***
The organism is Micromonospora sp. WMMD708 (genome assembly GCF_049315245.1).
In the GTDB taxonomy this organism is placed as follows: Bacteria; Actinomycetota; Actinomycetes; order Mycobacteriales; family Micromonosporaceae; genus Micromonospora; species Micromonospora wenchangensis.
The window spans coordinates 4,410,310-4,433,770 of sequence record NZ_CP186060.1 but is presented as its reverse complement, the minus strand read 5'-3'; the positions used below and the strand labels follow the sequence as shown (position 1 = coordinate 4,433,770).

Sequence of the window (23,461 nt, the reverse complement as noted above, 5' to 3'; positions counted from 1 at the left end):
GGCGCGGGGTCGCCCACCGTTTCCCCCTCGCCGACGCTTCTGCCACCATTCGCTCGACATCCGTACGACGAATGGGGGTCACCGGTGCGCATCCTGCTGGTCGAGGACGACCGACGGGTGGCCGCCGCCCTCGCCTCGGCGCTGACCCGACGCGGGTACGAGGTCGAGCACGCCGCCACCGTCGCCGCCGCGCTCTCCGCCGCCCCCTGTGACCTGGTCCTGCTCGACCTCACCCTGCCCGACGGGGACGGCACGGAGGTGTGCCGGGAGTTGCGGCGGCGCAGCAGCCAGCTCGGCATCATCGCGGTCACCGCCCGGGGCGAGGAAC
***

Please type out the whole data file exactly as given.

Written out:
The organism is Micromonospora sp. WMMD708 (genome assembly GCF_049315245.1).
In the GTDB taxonomy this organism is placed as follows: Bacteria; Actinomycetota; Actinomycetes; order Mycobacteriales; family Micromonosporaceae; genus Micromonospora; species Micromonospora wenchangensis.
The window spans coordinates 4,410,310-4,433,770 of sequence record NZ_CP186060.1 but is presented as its reverse complement, the minus strand read 5'-3'; the positions used below and the strand labels follow the sequence as shown (position 1 = coordinate 4,433,770).

Sequence of the window (23,461 nt, the reverse complement as noted above, 5' to 3'; positions counted from 1 at the left end):
GGCGCGGGGTCGCCCACCGTTTCCCCCTCGCCGACGCTTCTGCCACCATTCGCTCGACATCCGTACGACGAATGGGGGTCACCGGTGCGCATCCTGCTGGTCGAGGACGACCGACGGGTGGCCGCCGCCCTCGCCTCGGCGCTGACCCGACGCGGGTACGAGGTCGAGCACGCCGCCACCGTCGCCGCCGCGCTCTCCGCCGCCCCCTGTGACCTGGTCCTGCTCGACCTCACCCTGCCCGACGGGGACGGCACGGAGGTGTGCCGGGAGTTGCGGCGGCGCAGCAGCCAGCTCGGCATCATCGCGGTCACCGCCCGGGGCGAGGAAC